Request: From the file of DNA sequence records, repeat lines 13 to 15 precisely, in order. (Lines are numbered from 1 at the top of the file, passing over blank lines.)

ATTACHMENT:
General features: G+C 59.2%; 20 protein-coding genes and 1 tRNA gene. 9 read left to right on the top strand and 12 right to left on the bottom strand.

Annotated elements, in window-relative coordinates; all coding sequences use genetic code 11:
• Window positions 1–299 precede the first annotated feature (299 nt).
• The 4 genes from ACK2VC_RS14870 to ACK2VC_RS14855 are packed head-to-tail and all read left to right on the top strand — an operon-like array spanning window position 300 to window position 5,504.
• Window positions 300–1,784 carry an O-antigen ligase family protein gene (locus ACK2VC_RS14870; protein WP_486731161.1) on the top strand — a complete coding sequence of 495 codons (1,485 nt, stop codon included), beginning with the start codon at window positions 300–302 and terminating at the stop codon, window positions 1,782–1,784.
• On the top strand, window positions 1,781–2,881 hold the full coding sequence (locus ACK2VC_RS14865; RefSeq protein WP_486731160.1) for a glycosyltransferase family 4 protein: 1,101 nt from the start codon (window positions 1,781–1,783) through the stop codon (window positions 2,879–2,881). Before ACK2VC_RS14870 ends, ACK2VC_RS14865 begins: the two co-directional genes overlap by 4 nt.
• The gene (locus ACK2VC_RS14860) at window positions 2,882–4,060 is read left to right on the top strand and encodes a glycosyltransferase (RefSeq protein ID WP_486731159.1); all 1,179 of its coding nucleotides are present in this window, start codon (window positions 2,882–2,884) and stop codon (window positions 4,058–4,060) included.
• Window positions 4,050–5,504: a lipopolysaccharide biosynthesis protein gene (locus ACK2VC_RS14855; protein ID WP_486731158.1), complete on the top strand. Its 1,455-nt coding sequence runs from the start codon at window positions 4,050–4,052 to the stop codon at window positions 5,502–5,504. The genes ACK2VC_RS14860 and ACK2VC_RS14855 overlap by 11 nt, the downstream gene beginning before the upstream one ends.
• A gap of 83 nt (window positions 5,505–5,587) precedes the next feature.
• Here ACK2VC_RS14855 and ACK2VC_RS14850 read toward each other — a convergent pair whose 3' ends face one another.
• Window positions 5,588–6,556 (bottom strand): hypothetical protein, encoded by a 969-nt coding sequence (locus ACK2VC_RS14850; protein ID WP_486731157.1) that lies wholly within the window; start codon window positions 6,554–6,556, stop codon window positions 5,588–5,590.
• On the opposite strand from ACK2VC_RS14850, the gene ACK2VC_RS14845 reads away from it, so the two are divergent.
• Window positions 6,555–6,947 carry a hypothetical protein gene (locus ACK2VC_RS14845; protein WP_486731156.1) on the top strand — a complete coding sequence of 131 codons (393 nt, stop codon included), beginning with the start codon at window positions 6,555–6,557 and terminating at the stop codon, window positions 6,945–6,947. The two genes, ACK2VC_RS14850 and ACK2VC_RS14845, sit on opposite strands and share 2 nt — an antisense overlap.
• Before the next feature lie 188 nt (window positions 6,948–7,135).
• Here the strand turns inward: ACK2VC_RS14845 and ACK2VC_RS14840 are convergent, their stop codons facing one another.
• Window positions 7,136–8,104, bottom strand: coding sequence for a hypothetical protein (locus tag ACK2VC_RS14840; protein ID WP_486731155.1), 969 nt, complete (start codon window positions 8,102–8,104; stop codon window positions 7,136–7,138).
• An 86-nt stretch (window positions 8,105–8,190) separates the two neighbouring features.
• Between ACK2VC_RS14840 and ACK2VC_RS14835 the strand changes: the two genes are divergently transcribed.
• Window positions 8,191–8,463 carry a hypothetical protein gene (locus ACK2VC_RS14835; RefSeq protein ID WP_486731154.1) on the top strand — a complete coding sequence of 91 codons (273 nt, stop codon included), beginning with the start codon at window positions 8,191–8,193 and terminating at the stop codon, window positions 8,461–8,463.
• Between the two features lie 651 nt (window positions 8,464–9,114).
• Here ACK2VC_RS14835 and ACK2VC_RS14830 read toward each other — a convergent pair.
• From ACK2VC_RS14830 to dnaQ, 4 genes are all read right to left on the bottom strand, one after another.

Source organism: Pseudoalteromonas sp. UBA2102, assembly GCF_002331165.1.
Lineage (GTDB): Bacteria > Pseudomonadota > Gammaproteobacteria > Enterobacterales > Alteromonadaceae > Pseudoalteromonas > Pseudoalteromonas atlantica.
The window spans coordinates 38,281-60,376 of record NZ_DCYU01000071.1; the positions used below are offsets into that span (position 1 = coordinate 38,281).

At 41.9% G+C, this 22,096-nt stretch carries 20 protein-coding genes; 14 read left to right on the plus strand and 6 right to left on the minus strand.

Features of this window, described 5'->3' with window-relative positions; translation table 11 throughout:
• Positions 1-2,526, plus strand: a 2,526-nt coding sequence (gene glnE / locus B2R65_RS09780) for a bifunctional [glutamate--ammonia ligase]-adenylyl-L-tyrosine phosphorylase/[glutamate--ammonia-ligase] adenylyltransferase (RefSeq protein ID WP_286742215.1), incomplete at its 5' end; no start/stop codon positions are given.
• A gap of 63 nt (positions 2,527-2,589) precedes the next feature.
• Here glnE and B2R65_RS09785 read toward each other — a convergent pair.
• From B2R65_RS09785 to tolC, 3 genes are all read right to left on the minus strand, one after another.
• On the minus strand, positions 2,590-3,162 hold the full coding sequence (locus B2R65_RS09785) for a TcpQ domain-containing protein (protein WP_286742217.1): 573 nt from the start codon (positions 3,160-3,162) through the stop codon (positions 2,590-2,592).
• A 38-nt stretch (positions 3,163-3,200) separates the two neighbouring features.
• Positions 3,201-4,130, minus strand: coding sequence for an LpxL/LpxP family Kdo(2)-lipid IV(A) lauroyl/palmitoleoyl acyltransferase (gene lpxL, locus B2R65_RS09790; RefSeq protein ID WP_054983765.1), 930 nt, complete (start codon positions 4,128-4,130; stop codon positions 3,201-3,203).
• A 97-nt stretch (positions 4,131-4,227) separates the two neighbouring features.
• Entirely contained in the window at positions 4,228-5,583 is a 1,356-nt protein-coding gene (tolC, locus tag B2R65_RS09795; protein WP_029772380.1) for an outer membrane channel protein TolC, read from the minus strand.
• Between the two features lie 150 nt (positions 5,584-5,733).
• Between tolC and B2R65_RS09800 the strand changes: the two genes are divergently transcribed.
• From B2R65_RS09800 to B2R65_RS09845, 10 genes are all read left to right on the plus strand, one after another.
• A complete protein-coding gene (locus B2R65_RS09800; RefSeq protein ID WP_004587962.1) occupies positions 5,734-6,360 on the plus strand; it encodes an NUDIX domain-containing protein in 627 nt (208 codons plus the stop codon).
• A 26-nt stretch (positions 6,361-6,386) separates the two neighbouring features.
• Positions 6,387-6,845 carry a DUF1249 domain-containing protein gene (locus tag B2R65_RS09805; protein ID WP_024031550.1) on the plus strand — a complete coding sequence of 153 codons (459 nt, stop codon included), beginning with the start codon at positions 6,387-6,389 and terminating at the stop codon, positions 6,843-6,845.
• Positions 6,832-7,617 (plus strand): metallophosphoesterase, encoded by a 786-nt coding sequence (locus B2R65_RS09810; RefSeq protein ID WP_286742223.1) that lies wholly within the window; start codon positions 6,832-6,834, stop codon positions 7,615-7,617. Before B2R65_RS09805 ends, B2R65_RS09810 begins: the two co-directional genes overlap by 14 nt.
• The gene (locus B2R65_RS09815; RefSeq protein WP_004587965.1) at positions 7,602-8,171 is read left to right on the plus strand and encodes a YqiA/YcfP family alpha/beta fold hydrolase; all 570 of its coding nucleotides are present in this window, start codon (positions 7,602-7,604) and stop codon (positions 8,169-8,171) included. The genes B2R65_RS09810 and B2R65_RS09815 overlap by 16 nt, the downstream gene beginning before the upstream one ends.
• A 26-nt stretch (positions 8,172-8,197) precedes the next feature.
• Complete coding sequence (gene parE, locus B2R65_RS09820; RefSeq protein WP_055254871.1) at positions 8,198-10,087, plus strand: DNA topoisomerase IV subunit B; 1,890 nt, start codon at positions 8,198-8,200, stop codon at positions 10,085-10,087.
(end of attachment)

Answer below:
• Window positions 6,555–6,947 carry a hypothetical protein gene (locus ACK2VC_RS14845; protein WP_486731156.1) on the top strand — a complete coding sequence of 131 codons (393 nt, stop codon included), beginning with the start codon at window positions 6,555–6,557 and terminating at the stop codon, window positions 6,945–6,947. The two genes, ACK2VC_RS14850 and ACK2VC_RS14845, sit on opposite strands and share 2 nt — an antisense overlap.
• Before the next feature lie 188 nt (window positions 6,948–7,135).
• Here the strand turns inward: ACK2VC_RS14845 and ACK2VC_RS14840 are convergent, their stop codons facing one another.